By that time the hitters have a good, or at least better, idea of what the pitcher is featuring that day and they may start to get to him. Also pay attention to the previous at-bats. Let’s say the pitcher’s going out in the sixth to face the eighth, ninth and leadoff hitter and the leadoff hitter has smoked two line drives off him already. If the pitcher gets the 8 and 9 guys maybe the manager lets him face the leadoff batter, but if one of those guys is in scoring position the pitcher might get pulled when the hitter who’s killed him comes to the plate. UNLESS (and there are ALWAYS exceptions) first is open and pitcher can work around the leadoff hitter to get to a guy he’s dominated. Anyway, once the pitcher gets beyond the fifth, start looking at his pitch count and who’s had success against him earlier in the game.
And here’s the final rule that Clint gave me and every time I ignored it, I paid the price.
IF YOU’RE THINKING ABOUT IT, DO IT.
I asked Hurdle what that meant and he said, “Why are you thinking about it? Is he throwing a no-hitter? No, there are runners everywhere, he’s sweating like a horse, staring into the dugout (the sure sign the pitcher wants out of the game - it’s his way of saying please come get me) and he’s walking around the mound acting like he never wants to throw another pitch. Better an inning too soon than an inning too late, better a batter too soon than a batter too late, better a pitch too soon than a pitch too late.”
Truer were words were never spoken.
Pay attention to this stuff and you’ll be able to predict the starter’s departure on a regular basis.
Except when you’re wrong
Think about it: the odds that a fan, or a sports talk show host or a cartoonist with a website has a better idea of what’s happening on the field than the professionals involved are slim. Once in a while a guy brain cramps and throws to the wrong base or tries to stretch a single into a double at the wrong moment, but for the most part every time I saw something that didn’t make sense to me and could talk to the people involved, there was some factor I didn’t know about.
Case in point: late in a losing season a starting pitcher was left in the game long after he should’ve been pulled (according to Clint’s rules). Clint wasn’t the manager, but it was pretty clear to everybody that we were witnessing a complete meltdown. They guy gave every indication of wanting to come out of the game, including staring into the dugout after each pitch. He was giving up rockets, runners were circling the bases, hotdog vendors were grabbing bats for a shot at him, his ERA was spinning upwards like a Vegas slot machine and nuthin’. Nobody come to get him or talk to him and he finally staggered off the mound after getting the third out.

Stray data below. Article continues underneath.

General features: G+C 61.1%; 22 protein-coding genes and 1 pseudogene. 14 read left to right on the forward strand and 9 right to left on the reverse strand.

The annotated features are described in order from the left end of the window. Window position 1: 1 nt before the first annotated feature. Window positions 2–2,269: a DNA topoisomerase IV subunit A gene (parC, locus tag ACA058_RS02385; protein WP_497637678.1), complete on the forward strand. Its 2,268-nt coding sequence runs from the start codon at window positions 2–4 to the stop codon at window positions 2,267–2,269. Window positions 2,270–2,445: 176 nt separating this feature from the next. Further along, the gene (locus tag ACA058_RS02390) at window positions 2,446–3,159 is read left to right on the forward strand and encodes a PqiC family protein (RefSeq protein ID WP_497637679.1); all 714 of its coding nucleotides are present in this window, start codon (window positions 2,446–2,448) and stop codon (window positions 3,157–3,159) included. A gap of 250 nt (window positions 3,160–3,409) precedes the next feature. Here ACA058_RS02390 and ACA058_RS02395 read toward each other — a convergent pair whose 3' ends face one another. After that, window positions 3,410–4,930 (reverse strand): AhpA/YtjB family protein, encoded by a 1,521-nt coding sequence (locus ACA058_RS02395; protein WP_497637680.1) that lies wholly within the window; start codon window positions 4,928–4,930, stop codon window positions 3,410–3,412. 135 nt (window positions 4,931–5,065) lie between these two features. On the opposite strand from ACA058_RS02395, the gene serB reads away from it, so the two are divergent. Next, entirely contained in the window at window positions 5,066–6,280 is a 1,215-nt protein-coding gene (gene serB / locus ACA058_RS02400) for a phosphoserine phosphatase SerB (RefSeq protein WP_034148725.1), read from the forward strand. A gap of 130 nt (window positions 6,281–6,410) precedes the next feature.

After the game I said to Clint, “So what was that about?”
“Ahh, he’s been complaining that we come to get him too soon. We’re not going anywhere, so we let him have his way. He wants to work his way out of it? Go ahead, work your way out of it.”
Sometimes what you’re seeing is an internal issue that’s being addressed. They were shutting up a whiner and the message wasn’t lost on the rest of the staff.
Ryan beats me to it
After yet another walk Ned Yost went to the mound to talk to Kyle Davies. On the radio broadcast Ryan Lefebvre pointed out that a visit from the pitching coach is usually an adjustment talk, a visit from the manager is usually a swift kick in the pants.
Sitting on my couch, listening to the game, I said, “Look fastball.” (I swear, Ryan. Have I ever lied to you? Um, let me put it another way: have you caught me lying to you?) Ryan said the exact same thing: the idea is that the manager usually tells the pitcher to quit nibbling and throw strikes, which usually means a hittable fastball. The hitter was thinking the same thing because he apparently came out of his shoes on the next pitch.
Look for this situation in games and if the pitcher goes off-speed you know he’s playing mind games, too.